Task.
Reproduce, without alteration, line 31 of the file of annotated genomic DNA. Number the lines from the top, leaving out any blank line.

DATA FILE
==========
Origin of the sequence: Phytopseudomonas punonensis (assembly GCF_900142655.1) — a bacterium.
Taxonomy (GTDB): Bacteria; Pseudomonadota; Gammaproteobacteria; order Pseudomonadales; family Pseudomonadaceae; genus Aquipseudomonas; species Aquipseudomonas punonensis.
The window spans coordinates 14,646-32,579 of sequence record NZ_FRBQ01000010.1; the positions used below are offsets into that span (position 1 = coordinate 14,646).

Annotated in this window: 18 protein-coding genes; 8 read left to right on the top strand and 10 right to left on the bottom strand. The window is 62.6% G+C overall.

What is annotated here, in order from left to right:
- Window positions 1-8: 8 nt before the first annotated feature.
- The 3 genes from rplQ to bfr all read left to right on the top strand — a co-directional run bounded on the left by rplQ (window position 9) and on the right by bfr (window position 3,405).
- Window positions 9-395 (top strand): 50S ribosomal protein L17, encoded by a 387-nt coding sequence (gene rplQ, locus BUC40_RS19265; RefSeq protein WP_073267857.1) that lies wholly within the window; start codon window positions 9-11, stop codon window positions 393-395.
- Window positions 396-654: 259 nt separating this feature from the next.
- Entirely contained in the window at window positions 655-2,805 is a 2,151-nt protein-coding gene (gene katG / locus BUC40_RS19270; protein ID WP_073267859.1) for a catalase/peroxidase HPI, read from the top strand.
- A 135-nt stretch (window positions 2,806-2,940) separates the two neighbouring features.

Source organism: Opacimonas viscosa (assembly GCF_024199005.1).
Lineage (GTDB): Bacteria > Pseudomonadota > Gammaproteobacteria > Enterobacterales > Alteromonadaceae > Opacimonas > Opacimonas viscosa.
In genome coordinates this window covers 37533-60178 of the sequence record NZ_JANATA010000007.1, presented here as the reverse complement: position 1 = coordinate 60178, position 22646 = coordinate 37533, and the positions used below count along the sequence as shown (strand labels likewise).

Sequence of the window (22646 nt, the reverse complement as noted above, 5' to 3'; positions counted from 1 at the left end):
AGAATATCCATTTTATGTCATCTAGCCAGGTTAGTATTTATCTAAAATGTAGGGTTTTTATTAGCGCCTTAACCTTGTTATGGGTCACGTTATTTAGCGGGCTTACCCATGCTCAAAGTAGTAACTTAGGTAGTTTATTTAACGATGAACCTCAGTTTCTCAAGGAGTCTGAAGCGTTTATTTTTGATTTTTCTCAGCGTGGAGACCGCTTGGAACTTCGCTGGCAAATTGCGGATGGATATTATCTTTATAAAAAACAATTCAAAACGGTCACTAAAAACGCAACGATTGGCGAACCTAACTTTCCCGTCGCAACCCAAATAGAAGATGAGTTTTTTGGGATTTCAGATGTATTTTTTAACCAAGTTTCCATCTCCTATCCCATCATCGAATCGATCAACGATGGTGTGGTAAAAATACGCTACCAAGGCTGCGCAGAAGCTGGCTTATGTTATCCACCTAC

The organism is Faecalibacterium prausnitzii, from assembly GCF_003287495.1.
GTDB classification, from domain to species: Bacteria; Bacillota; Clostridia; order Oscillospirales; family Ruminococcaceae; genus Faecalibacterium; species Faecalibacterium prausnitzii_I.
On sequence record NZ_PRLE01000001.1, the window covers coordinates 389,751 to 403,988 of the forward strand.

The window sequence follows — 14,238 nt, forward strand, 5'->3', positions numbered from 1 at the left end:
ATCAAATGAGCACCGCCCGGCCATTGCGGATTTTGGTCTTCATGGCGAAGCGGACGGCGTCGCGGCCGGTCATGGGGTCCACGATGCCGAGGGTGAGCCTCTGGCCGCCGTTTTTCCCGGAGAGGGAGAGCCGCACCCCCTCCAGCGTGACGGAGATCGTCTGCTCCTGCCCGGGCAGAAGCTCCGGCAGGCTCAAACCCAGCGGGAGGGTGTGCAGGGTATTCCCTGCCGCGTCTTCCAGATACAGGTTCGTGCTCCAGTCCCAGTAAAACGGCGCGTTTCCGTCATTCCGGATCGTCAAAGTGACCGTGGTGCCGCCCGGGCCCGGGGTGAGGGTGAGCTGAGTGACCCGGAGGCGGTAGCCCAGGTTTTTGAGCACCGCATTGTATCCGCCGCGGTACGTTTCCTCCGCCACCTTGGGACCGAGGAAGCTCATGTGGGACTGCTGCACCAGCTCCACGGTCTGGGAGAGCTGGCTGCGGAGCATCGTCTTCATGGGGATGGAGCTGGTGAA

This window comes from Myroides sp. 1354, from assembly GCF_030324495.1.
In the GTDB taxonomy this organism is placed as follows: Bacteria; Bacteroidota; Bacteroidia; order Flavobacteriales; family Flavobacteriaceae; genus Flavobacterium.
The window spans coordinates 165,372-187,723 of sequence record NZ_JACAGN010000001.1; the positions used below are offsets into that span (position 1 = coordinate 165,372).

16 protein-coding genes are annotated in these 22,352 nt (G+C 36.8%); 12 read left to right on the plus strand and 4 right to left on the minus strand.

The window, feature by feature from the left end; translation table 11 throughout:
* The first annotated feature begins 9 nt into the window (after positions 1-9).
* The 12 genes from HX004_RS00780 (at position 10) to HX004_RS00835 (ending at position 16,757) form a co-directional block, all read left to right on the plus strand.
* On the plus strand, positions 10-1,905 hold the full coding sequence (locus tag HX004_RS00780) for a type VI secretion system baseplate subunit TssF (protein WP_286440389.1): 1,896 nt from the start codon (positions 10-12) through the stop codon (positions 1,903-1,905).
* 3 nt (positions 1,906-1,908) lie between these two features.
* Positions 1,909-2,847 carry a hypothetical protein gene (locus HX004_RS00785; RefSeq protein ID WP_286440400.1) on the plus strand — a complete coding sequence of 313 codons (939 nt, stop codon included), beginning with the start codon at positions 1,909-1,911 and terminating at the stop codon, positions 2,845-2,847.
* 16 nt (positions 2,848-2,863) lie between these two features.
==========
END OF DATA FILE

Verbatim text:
* Positions 1,909-2,847 carry a hypothetical protein gene (locus HX004_RS00785; RefSeq protein ID WP_286440400.1) on the plus strand — a complete coding sequence of 313 codons (939 nt, stop codon included), beginning with the start codon at positions 1,909-1,911 and terminating at the stop codon, positions 2,845-2,847.